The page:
[Python-ideas] (PEP 555 subtopic) Propagation of context in async code

Koos Zevenhoven k7hoven at gmail.com
Sun Oct 15 11:11:56 EDT 2017

On Sun, Oct 15, 2017 at 5:34 PM, Amit Green <amit.mixie at gmail.com> wrote:

> On Sun, Oct 15, 2017 at 9:44 AM, Koos Zevenhoven <k7hoven at gmail.com>
> wrote:
>> So, see below for some more discussion between (it would be useful if
>> some people could reply to this email and say if and why they agree or
>> disagree with something below -- also non-experts that roughly understand
>> what I'm talking about):
> Yes, I understand what you are roughly talking about.
> Also, yes, generators are co-routines [though when starting to work with
> generators, people don't fully realize this].
> But then how to address "my" original problem where the context would
>> propagate through awaits, and next/send? From what others have written, it
>> seems there are also other situations where that is desired. There are
>> several ways to solve the problem as an extension to PEP 555, but below is
>> one:
>>> ​We need both versions: the one that propagates first_context() into the
>>> coroutine, and the one that propagates second_context() into it. Or, using
>>> my metaphor from the other thread, we need "both the forest and the trees".
>>> ​A solution to this would be to have two types of context arguments:
>>> 1. (calling) context arguments​
>>> and
>>> 2. execution context arguments
>> So yes, I'm actually serious about this possibility. Now it would be up
>> to library and framework authors to pick the right variant of the two. And
>> this is definitely something that could be documented very clearly.​
> This is an interesting idea.  I would add you also need:
> 3.  Shared context, the generator shares the context with it's caller
> which means:
>    - If the caller changes the context, the generator, see the changed
>    context next time it's __next__ function is called
>    - If the generator changes the context, the caller sees the changed
>    context.
>    - [This clearly make changing the context using 'with' totally
>    unusable in both the caller & the generator -- unless we add even odder
>    semantics, that the generator restores the original context when it
>    exists???]
>    - (As per previous email by me, I claim this is the most natural way
>    beginners are going to think it works; and needs to be supported; also in
>    real code this is not often useful]
>    - I'm not sure if this would even work with async or not -- *IF* not,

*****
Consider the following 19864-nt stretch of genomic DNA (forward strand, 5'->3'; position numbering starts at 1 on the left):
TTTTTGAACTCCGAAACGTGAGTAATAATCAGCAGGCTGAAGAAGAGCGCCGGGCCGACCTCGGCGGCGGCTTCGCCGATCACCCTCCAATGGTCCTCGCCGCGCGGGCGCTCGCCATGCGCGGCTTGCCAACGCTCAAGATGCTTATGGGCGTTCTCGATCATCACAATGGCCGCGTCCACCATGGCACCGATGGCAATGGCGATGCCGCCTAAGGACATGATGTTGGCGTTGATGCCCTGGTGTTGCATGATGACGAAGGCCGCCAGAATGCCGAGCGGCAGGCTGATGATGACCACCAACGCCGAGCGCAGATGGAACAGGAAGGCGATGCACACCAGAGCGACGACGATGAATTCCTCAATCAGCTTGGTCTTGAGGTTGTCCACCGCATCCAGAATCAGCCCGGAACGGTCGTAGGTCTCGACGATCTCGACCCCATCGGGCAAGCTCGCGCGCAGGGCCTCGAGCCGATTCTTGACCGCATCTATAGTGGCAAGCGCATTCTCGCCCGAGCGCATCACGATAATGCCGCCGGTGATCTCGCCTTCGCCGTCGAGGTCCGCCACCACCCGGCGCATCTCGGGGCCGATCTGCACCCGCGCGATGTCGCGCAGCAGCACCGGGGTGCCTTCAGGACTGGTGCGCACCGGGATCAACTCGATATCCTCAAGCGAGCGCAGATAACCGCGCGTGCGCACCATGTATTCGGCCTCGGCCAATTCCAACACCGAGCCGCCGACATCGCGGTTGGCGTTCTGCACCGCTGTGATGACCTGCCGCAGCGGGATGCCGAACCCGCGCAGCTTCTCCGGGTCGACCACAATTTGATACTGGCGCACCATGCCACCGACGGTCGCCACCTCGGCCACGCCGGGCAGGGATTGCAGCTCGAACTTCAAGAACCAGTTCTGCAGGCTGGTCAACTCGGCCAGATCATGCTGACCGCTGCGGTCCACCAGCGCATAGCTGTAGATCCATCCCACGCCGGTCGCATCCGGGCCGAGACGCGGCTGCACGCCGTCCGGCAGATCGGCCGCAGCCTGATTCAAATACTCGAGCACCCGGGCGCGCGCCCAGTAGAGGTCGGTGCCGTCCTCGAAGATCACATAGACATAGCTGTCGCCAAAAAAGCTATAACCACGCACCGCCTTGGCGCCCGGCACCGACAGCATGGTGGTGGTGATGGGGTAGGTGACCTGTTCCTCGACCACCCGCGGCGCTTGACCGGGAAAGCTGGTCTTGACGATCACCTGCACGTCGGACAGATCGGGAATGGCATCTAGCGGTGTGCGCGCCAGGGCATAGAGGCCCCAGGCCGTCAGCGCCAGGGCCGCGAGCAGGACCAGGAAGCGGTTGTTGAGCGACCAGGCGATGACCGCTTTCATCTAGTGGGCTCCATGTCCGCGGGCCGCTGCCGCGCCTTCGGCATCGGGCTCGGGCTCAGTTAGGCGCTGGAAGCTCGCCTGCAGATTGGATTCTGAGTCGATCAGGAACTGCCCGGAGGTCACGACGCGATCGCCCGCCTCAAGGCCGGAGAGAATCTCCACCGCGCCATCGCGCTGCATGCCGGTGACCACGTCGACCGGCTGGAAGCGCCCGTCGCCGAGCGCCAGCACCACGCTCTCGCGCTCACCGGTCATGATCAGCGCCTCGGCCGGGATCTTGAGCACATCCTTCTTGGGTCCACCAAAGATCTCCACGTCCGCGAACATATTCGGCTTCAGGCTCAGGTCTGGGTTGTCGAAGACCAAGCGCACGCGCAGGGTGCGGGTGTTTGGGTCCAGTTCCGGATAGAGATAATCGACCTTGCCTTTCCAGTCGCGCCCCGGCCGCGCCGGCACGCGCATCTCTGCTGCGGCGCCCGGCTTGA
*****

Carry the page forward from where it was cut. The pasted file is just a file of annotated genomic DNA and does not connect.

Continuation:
>    I would still have a syntax for the user to attempt this -- and throw a
>    Syntax Error when they do, with a good explanation of why this combination
>    doesn't work for async.  I believe good explanations are a great way for
>    people to learn which features can't be combined together & why.
Just as a quick note, after skimming through your bullet points: ​All of
this is indeed covered with decorators and ​other explicit mechanisms in
the PEP 555 approach. I don't think we need syntax errors, though.

>> If something was not clear, but seems relevant to what I'm trying to
>> discuss here, please ask :)
> I looked for you quote "we need both the forest & the trees", but didn't
> find it here.  I quite strongly agree we need both; in fact need also the
> third case I highlighted above.
The ordering of the archive was indeed thoroughly destroyed. Ordering by
date might help. ​But the quote you ask for is here:



> As for what Guido wrote, that we might be trying to solve too many
> problems -- probably.  However, these are real issues with context's, not
> edge cases.
> Thus Guido writing we don't want to allow yield within a 'with' clause (as
> it leaks context) .. I would argue two things:
>    - There are use cases where we *DO* want this -- rare -- true -- but
>    they exist (i.e.: my #3 above)
>    - IF, for simplicity, sake, it is decided not to handle this case now;
>    then make it a syntax error in the language; i.e.:
>       def f():
>          with context() as x:
>             yield 1
>    Syntax error: 'yield' may not be used inside a 'with' clause.
> This would really help new users not to make a mistake that takes hours to
> debug; & help correct their [initial mistaken] thinking on how contexts &
> generators interact.

+ Koos Zevenhoven + http://twitter.com/k7hoven +
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